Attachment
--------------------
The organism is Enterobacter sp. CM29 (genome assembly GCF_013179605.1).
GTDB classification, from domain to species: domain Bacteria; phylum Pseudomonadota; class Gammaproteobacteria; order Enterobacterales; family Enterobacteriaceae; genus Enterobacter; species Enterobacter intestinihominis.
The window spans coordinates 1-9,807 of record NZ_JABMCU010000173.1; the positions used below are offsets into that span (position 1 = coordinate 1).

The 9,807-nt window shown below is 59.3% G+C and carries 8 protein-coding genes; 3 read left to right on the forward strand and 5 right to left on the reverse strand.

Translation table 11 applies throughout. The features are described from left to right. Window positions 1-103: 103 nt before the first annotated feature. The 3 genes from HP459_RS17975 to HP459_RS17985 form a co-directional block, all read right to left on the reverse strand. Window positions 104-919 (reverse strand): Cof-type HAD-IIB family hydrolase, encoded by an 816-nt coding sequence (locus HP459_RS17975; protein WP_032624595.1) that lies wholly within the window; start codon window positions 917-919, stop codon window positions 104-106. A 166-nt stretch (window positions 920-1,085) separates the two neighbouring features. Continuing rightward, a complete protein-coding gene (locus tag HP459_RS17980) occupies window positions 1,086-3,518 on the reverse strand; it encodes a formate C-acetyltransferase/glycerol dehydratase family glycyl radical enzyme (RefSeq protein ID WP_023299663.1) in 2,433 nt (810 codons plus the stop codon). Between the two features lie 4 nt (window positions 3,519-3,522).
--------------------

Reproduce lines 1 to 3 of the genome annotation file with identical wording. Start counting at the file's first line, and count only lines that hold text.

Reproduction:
The organism is Enterobacter sp. CM29 (genome assembly GCF_013179605.1).
GTDB classification, from domain to species: domain Bacteria; phylum Pseudomonadota; class Gammaproteobacteria; order Enterobacterales; family Enterobacteriaceae; genus Enterobacter; species Enterobacter intestinihominis.
The window spans coordinates 1-9,807 of record NZ_JABMCU010000173.1; the positions used below are offsets into that span (position 1 = coordinate 1).